Translator Disclaimer
1 April 2005 A Climate Model of the Red Imported Fire Ant, Solenopsis invicta Buren (Hymenoptera: Formicidae): Implications for Invasion of New Regions, Particularly Oceania
Author Affiliations +
Abstract

The paucity of empirical data on processes in species life cycles demands tools to extract insight from field observations. Such insights help inform policy on invasive species and on impacts of climate change at regional and local scales. We used the CLIMEX model to infer the response of the red imported fire ant, Solenopsis invicta Buren (Hymenoptera: Formicidae), to temperature and moisture from its range in the United States. We tested hypotheses on the mechanisms that limit the distribution of the ant and estimated the potential global area at risk from invasion. The ant can spread further in the United States, including north along the west coast, where patterns of infestation will differ from those in the east. We analyzed the risk of colonization in Australia and New Zealand, where the ant was recently discovered. The patterns of infestation of the ant in Oceania will differ from those in the eastern United States, with slower growth and less winter mortality. This study adds to earlier temperature-based models by incorporating a moisture response; by replacing arbitrary categories of colony size to predict overwintering success with a site-specific model based on the balance between annual growth and survival; and by comparing different hypotheses on low temperature-related mechanisms that limit the geographical distribution. It shows how the response of a species to climate can be synthesized from field observations to provide useful insights into its population dynamics. Such analyses provide a basis for making decisions on regional management of invasive species and an informative context for local studies.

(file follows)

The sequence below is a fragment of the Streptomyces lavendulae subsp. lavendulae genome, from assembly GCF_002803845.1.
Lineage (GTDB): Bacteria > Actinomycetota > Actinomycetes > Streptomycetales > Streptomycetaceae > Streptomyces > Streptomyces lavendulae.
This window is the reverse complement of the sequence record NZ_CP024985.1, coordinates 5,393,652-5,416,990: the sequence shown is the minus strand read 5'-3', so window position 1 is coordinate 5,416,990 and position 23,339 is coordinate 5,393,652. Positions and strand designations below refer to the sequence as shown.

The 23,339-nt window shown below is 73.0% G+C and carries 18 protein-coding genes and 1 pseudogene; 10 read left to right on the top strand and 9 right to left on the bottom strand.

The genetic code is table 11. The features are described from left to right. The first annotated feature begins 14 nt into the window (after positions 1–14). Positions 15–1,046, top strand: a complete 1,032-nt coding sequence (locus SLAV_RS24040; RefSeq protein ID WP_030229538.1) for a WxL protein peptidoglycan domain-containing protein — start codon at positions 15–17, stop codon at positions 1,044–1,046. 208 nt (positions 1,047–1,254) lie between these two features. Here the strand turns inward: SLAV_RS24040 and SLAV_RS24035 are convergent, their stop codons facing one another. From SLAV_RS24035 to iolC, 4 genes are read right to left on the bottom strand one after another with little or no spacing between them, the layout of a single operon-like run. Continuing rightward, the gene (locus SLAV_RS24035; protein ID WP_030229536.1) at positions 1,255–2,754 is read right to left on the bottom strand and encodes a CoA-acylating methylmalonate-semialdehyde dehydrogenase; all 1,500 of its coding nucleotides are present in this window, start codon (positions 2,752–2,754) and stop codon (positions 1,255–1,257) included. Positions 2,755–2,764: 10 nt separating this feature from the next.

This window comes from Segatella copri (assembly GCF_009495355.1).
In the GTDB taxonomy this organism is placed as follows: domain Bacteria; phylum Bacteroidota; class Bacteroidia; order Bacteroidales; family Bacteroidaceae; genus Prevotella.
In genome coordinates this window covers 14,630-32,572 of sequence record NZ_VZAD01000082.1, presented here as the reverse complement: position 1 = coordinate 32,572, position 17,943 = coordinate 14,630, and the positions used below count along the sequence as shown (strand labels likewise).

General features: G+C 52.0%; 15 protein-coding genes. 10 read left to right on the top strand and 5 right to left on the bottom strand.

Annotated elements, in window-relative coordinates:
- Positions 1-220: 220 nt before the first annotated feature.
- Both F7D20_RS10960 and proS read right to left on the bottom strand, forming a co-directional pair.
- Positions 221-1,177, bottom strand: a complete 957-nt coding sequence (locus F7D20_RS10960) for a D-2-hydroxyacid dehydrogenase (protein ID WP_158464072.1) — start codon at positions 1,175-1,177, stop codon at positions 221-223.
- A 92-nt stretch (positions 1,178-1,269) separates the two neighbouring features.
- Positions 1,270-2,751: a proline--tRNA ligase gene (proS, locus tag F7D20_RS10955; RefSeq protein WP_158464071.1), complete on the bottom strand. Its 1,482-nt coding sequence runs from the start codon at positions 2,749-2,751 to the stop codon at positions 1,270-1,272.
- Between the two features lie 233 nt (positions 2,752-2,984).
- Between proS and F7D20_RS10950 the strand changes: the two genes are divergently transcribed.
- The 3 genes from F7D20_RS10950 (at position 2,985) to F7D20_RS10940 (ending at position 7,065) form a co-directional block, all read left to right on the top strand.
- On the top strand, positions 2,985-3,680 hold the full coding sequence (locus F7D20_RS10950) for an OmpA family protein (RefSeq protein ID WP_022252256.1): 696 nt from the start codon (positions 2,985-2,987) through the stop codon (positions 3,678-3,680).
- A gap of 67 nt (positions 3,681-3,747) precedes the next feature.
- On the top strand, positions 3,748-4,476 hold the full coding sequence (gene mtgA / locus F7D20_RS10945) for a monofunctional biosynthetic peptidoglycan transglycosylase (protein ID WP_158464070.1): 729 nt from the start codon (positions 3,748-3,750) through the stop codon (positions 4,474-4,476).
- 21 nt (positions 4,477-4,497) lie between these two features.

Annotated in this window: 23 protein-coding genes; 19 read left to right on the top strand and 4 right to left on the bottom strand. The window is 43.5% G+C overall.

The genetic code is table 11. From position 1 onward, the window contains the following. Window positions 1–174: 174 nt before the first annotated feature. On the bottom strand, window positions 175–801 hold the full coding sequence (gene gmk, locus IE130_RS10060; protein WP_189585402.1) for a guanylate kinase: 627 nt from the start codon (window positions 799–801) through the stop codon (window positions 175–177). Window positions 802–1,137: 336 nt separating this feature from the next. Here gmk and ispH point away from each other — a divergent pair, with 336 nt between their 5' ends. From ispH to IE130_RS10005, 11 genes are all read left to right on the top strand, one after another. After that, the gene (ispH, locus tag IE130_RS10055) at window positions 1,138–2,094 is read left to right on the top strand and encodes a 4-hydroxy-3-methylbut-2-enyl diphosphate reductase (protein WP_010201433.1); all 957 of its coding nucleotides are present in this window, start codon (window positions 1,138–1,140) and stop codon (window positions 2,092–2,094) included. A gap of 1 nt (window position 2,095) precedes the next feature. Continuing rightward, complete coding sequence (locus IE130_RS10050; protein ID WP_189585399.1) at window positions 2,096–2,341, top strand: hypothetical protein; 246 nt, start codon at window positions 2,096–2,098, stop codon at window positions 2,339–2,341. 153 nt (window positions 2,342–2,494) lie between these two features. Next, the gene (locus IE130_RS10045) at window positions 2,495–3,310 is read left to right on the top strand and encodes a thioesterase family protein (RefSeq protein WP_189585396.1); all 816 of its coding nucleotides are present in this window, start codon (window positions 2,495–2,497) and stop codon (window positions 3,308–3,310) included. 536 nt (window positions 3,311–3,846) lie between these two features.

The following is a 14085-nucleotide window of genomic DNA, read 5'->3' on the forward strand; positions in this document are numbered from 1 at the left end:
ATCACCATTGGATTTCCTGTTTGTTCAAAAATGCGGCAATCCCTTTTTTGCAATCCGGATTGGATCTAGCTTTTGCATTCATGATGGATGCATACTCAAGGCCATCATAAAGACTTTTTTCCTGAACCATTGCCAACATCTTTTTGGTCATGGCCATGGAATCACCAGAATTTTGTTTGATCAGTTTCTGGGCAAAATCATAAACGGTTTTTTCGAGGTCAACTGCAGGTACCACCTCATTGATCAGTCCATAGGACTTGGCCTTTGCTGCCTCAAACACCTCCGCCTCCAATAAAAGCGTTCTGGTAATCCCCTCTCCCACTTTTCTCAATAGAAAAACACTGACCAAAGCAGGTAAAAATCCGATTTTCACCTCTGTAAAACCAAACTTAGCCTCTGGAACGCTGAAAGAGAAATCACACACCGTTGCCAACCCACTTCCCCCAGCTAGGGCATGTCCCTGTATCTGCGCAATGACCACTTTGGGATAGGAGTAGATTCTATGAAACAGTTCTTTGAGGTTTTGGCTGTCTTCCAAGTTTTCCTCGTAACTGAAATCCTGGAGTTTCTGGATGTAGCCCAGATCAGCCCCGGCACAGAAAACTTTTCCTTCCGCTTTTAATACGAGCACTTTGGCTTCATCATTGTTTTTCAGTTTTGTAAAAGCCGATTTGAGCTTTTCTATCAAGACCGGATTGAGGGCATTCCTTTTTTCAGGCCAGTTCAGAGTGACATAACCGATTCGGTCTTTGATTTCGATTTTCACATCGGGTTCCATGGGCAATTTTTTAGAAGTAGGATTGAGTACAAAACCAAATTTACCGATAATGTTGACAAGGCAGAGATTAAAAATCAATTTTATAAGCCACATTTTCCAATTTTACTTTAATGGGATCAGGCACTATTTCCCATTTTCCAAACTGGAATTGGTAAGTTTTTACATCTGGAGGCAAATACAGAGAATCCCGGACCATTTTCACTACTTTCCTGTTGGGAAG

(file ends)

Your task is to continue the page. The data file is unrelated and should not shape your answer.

Robert W. Sutherst and Gunter Maywald "A Climate Model of the Red Imported Fire Ant, Solenopsis invicta Buren (Hymenoptera: Formicidae): Implications for Invasion of New Regions, Particularly Oceania," Environmental Entomology 34(2), 317-335, (1 April 2005). https://doi.org/10.1603/0046-225X-34.2.317
Received: 7 July 2004; Accepted: 1 January 2005; Published: 1 April 2005
JOURNAL ARTICLE
19 PAGES

This article is only available to subscribers.
It is not available for individual sale.
+ SAVE TO MY LIBRARY

SHARE
ARTICLE IMPACT
RIGHTS & PERMISSIONS
Get copyright permission
Back to Top